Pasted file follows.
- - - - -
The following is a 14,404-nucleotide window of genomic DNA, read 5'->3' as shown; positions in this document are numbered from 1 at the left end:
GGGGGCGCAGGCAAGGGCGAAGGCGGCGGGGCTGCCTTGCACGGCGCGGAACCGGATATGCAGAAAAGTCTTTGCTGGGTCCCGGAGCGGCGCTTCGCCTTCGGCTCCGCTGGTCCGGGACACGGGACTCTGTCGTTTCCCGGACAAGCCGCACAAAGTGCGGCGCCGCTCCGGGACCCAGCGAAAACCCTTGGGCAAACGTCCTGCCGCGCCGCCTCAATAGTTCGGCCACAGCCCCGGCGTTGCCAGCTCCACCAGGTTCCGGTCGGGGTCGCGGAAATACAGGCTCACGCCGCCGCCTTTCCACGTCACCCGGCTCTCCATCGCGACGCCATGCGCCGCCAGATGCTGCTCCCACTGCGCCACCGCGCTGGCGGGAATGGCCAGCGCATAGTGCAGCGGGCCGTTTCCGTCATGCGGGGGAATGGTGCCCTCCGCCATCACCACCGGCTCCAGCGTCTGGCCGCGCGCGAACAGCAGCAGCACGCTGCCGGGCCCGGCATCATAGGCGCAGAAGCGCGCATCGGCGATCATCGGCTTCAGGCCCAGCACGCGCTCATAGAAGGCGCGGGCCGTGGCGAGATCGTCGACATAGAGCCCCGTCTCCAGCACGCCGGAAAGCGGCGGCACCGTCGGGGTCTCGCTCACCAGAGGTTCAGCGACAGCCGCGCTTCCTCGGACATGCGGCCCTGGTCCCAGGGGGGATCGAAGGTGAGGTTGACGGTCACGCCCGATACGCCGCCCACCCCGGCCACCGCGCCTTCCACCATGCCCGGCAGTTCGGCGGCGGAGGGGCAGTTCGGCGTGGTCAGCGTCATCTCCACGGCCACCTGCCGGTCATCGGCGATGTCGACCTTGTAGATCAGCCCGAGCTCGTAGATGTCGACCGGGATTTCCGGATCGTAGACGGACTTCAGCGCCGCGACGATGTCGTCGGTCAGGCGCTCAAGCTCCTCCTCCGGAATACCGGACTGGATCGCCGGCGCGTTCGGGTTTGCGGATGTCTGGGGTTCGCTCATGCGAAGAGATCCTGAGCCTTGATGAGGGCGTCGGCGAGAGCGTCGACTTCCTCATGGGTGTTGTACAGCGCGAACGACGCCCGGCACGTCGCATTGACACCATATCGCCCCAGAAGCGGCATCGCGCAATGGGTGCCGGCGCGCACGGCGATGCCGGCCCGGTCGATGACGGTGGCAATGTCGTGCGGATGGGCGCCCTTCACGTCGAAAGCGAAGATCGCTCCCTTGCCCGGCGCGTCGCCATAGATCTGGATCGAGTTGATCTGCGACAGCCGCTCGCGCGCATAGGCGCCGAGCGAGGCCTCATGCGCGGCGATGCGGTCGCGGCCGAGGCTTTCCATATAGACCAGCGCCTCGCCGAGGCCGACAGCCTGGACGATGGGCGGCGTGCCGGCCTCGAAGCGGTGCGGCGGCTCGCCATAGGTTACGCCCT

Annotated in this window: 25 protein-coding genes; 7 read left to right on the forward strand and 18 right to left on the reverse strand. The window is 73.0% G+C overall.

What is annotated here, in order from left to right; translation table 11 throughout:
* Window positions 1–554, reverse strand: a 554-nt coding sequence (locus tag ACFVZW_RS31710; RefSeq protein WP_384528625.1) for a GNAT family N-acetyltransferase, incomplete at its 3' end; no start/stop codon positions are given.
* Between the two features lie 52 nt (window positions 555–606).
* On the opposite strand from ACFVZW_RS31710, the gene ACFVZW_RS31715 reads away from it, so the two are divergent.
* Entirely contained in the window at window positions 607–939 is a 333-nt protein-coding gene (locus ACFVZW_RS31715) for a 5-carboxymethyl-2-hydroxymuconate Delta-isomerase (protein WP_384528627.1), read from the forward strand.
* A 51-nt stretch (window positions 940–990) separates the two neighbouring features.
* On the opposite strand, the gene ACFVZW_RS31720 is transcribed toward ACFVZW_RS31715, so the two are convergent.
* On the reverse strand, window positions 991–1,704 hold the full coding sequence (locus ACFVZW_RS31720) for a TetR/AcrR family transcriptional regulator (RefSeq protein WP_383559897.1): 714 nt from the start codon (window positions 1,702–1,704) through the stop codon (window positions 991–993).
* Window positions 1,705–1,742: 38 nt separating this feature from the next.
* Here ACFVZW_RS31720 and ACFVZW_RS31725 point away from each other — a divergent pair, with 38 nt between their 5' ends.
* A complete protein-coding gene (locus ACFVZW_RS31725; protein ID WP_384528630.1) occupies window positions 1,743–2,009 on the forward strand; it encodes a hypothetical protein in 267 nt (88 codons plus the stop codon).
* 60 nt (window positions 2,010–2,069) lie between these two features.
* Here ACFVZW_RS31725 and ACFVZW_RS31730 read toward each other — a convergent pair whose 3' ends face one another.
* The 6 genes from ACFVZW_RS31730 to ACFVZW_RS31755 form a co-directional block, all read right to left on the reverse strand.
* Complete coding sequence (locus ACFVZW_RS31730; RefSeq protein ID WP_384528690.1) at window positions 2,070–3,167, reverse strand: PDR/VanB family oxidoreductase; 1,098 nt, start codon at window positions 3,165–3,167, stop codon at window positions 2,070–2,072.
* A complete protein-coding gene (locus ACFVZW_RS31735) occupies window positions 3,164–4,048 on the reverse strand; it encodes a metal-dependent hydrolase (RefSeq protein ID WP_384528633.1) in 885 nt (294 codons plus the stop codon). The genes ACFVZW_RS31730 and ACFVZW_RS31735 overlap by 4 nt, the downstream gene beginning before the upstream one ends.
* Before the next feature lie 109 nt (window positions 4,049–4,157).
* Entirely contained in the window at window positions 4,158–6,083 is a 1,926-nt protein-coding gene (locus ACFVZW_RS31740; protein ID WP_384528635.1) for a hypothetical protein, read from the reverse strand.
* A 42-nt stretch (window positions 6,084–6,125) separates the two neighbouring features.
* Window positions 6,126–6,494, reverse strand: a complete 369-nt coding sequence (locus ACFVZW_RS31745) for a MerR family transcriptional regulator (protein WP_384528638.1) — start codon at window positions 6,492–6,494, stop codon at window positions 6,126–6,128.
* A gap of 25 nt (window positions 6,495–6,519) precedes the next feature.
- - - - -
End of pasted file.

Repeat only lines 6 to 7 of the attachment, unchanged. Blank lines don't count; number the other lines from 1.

* Between the two features lie 52 nt (window positions 555–606).
* On the opposite strand from ACFVZW_RS31710, the gene ACFVZW_RS31715 reads away from it, so the two are divergent.